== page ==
Asper vision spurred action
(photo by Rebeca Kuropatwa)
Miracle at the Forks: The Museum that Dares Make a Difference, which chronicles the 14-year journey to plan, build and open the Canadian Museum of Human Rights (CMHR), was launched on Sept. 22 at the museum with Gail Asper, Moe Levi, Stuart Murray, and co-authors Peter C. Newman and Allan Levine. The 200-page book, released by Figure 1 Publishing, officially hit the bookstands on Sept. 23.
In her remarks at the launch, Asper said that she was pleased with the volume’s title. “I love it because it is miraculous … being inside this museum we’ve talked about for 14 years … this is a really great time for Winnipeg, Manitoba and the world.”
She continued, “We started on this journey to find a way to educate our youth about our human rights violations that occurred in our history and to inspire people to take action. This has been a long, often challenging, and many times miraculous journey from dream to reality. That’s why we’re thrilled that non-fiction writers Peter C. Newman and Allan Levine are here and have written a compelling book, recounting the story from the day Dad – Israel (Izzy) Asper – dreamed of a centre for human rights and gave Moe Levi the mandate to make it happen, to the completion of the building this year.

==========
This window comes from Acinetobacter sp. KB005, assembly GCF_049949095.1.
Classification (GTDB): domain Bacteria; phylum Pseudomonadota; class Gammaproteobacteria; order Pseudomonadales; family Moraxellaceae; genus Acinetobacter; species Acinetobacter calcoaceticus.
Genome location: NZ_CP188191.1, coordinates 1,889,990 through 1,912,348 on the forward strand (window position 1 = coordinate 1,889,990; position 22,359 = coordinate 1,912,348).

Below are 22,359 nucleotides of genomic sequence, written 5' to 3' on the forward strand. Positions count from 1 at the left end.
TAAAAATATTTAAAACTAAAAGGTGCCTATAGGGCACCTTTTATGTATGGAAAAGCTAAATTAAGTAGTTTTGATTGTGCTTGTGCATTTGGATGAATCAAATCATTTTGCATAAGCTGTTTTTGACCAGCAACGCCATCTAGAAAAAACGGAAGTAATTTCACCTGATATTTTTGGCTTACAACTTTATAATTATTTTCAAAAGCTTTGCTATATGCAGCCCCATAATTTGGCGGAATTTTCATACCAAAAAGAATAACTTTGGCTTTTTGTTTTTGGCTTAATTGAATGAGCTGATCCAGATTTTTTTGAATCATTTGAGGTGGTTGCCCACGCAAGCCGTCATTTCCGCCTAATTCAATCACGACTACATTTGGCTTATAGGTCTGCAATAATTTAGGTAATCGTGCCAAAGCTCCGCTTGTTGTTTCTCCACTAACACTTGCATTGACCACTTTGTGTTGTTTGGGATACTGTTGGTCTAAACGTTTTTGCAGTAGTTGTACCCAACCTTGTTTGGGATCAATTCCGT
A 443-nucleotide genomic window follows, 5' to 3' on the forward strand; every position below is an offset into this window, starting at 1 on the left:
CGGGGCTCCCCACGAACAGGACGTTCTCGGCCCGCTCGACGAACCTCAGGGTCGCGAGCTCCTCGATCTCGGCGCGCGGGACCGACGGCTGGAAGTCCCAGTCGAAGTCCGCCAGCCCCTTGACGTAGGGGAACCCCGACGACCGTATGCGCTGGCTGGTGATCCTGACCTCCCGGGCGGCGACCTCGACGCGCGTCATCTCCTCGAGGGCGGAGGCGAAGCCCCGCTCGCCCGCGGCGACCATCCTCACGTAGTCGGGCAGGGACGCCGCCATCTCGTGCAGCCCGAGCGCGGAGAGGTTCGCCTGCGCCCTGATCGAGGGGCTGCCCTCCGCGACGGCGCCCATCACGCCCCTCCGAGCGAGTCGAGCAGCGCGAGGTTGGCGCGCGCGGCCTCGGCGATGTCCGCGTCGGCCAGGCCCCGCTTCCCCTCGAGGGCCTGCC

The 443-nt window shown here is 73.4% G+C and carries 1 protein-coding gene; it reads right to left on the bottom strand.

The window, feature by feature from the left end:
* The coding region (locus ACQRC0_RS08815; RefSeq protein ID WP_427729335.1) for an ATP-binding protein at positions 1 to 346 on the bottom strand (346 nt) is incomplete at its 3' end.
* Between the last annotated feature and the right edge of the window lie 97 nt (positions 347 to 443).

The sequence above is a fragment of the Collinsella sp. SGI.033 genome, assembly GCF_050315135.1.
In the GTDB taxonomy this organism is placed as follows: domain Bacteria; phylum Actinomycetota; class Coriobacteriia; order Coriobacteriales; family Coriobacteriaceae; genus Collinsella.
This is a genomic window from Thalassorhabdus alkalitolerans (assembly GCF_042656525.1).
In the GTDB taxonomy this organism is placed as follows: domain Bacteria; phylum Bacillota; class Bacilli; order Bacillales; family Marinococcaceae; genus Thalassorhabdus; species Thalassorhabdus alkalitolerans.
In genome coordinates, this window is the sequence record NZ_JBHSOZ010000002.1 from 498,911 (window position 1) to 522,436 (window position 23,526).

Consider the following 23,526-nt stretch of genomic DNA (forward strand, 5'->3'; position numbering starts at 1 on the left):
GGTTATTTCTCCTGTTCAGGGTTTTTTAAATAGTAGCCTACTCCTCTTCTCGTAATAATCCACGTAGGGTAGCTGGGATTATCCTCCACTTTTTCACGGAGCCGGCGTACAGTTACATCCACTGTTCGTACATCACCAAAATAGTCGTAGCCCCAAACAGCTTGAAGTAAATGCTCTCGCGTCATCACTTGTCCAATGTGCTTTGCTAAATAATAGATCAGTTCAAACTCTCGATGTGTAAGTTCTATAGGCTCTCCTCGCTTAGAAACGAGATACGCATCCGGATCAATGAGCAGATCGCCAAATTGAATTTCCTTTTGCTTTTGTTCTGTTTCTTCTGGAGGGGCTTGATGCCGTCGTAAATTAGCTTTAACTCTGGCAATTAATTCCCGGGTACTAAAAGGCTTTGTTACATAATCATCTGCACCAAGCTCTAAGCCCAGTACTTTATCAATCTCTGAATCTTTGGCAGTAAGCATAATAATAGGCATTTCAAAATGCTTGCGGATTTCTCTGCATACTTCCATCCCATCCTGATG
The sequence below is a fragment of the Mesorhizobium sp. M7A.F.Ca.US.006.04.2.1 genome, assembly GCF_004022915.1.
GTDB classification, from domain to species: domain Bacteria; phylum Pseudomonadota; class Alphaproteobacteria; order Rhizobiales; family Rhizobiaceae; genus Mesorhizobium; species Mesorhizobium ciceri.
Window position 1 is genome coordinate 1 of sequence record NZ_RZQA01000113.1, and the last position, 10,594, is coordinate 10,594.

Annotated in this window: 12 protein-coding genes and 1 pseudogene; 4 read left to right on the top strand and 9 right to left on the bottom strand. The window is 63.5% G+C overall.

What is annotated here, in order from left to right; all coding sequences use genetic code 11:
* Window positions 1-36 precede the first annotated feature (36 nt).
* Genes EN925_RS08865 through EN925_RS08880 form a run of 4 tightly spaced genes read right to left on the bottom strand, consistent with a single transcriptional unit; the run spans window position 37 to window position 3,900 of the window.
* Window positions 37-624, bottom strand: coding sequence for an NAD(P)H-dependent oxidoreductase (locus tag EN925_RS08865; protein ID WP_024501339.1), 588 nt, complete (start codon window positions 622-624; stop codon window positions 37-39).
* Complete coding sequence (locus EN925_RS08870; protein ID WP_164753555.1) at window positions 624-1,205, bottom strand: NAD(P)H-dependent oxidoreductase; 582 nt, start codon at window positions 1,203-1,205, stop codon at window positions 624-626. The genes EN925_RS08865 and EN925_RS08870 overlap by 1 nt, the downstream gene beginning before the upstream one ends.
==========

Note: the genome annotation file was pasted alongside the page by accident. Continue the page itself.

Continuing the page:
“During the dark days after my dad’s passing, it was Moe’s support, his ridiculous optimism and resolve, that kept us going…. And, of course, thank you to the federal government under the leadership of Stephen Harper, this maverick person whose courageous decision to make this a national museum ensured our going forward. Also, thanks to our 8,200 donors who’ve made this day possible.”
Newman described the book’s overarching purpose. “Canada was built on dreams as well as appetites. This country was founded by waves of immigrants with big ideas and big dreams. The [Canadian] Museum of Human Rights will dramatically alter Winnipeg’s skyline. But its name is a misnomer; museum is too limiting a description. That’s a venue people visit to remind one another of past lives … memories that can light up a rainy Sunday afternoon.
“This museum is to make a difference. This book is about how this idea, which seemed far too risky to be Canadian, actually came about. Its purpose is more significant than its contents…. If you consider this notion, it really defines what this is all about. Its existence will turn focus on its mission. The key to this great achievement is the image you get of a long time ago.”